|Photographer Zam finds his inner Monnet (I love the pic) Zam|
If you are chomping waterblommetjiebredie, it’s likely that you’re in the Boland (south western Cape) and the optimism of spring is all around. Cape pond weed, the English name for these flowers, just doesn’t do them any good at all. I think the direct translation from the Afrikaans word ‘water flowers’ suits their romance better, but nothing beats ‘waterblommtjies’, which everybody calls them anyway, even English speakers. These fantastic plants make their cheerful appearance in early spring and float about for a couple of months before they disappear with the diminishing water levels during early summer, so you had better make use of the brief window of opportunity and get your hands on a few these delicious blooms.
|Commercial pickers oblige with delightful poses UHG|
|How very Japanese, I feel UHG|
In Cape Town, most of the supermarket chain stores will have them on their shelves during spring, or you might be fortunate to come across some lads selling them on the side of Boland roads. Best of all is to luck upon a floral pond, strip down to your underpants and start picking; to avoid wet seats and undie-chafe on the drive home, it’s best to get naked…
|Waterblommetjies pronouncing spring time in the Boland UHG|
|Now for a jolly good rinse... UHG|
|Stef's finished product, YUM UHG|
When you think of waterblommetjies, the classic Cape dish, waterblommetjiebredie (stew), is what usually springs to mind. Being a ‘classic’ suggests that this traditional recipe has been around for eons and has thus stood the test of time. The dish is also classic in its simplicity: only four ingredients (lamb, waterblommetjies, Cape sorrel/lemon, onions, potatoes – salt & pepper) are traditionally used. But, as is the case with many traditional recipes, there are many yummy variations. If you want to bring out the traditionalist and forager in you, then substitute the lemon juice with the abundant springtime weed Cape Sorrel (oxalis/suurings/sour sucks).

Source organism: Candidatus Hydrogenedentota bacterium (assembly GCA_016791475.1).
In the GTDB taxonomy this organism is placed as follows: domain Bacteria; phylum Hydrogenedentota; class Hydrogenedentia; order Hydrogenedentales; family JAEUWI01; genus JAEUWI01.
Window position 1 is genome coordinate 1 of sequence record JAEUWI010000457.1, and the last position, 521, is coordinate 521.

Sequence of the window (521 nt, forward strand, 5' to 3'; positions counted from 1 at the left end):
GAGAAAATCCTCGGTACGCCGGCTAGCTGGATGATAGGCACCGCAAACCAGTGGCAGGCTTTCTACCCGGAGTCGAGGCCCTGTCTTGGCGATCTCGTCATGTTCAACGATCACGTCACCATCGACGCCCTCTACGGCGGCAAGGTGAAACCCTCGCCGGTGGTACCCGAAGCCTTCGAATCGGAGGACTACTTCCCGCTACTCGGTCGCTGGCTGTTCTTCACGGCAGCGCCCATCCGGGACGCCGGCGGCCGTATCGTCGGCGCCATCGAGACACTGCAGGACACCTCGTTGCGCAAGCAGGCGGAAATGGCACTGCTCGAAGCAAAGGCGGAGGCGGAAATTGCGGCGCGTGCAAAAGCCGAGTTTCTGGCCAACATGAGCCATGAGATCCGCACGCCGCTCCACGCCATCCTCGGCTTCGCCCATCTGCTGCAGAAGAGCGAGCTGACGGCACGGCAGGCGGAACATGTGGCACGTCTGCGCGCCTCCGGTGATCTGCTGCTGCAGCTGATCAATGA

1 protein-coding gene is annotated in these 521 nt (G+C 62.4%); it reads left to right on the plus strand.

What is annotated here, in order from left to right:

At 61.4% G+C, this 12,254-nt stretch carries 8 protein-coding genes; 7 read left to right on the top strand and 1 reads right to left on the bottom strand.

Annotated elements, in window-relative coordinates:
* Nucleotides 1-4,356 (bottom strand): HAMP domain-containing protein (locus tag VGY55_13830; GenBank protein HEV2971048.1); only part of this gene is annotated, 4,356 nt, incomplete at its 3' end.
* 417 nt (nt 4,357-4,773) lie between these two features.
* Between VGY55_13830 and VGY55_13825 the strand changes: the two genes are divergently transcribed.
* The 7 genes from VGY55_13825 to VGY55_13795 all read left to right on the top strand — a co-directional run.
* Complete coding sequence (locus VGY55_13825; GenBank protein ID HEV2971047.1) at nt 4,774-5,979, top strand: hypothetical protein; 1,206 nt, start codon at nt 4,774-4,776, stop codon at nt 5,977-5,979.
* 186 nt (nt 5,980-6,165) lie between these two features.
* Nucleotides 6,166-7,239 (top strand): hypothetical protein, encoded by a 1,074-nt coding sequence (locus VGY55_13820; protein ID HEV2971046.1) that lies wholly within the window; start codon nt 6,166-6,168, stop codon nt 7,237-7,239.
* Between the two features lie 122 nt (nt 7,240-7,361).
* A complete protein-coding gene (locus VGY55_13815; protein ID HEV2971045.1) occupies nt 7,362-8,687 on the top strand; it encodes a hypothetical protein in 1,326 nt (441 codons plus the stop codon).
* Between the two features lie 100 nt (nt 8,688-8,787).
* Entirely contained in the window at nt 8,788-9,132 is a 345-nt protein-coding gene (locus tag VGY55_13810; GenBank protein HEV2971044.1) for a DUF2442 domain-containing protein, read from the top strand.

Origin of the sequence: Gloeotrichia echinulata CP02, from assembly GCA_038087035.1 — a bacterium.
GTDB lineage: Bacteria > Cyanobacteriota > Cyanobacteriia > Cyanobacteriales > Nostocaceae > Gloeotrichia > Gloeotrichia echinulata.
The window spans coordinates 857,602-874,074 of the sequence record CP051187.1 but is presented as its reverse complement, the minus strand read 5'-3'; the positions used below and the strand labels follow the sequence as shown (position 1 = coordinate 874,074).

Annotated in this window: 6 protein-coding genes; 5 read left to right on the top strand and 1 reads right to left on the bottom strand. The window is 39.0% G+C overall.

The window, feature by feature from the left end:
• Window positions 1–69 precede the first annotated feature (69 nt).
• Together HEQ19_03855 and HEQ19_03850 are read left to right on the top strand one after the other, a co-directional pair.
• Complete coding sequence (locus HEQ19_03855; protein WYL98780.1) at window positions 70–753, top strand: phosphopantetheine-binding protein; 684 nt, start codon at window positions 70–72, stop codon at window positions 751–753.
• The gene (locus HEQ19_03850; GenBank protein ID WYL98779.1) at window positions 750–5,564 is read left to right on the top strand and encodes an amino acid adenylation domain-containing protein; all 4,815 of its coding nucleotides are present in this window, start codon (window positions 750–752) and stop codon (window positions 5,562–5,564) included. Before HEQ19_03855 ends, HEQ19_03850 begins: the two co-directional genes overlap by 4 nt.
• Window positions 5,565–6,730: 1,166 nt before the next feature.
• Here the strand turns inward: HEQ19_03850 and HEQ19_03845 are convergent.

|Simply steamed, they are delicious UHG|
|Steamed, seasoned and tossed in lemon juice and olive oil; complete with the obligatory Cape sorrel UHG|
|Preserved they are similar to artichokes UHG|
|Leek, potato, waterblommetjie curry, Cape Malay style UHG|
Now that you have satisfied your inner traditionalist, you might consider a few alternatives such as a simple side dish of steamed or boiled waterblommetjies seasoned and tossed in olive oil, lemon juice and scattered with the obligatory sour sucks. Waterblommetjies are so similar in texture to artichokes that it would almost be rude not pickle and preserve them in the same way… perfect as an antipasti. If you want to bridge the gap between tradition and the eclectic then try a curried potato, leek and waterblommetjie soup done Cape Malay style. I dare you to be fabulous and come up with your own waterblommetjie amazingness…
A final note – before you cook your waterblommetjies, take time to give them a jolly good wash… lest you want them to taste like the chilly Boland pond from whence they came.
|Making the most of a lucky find UHG|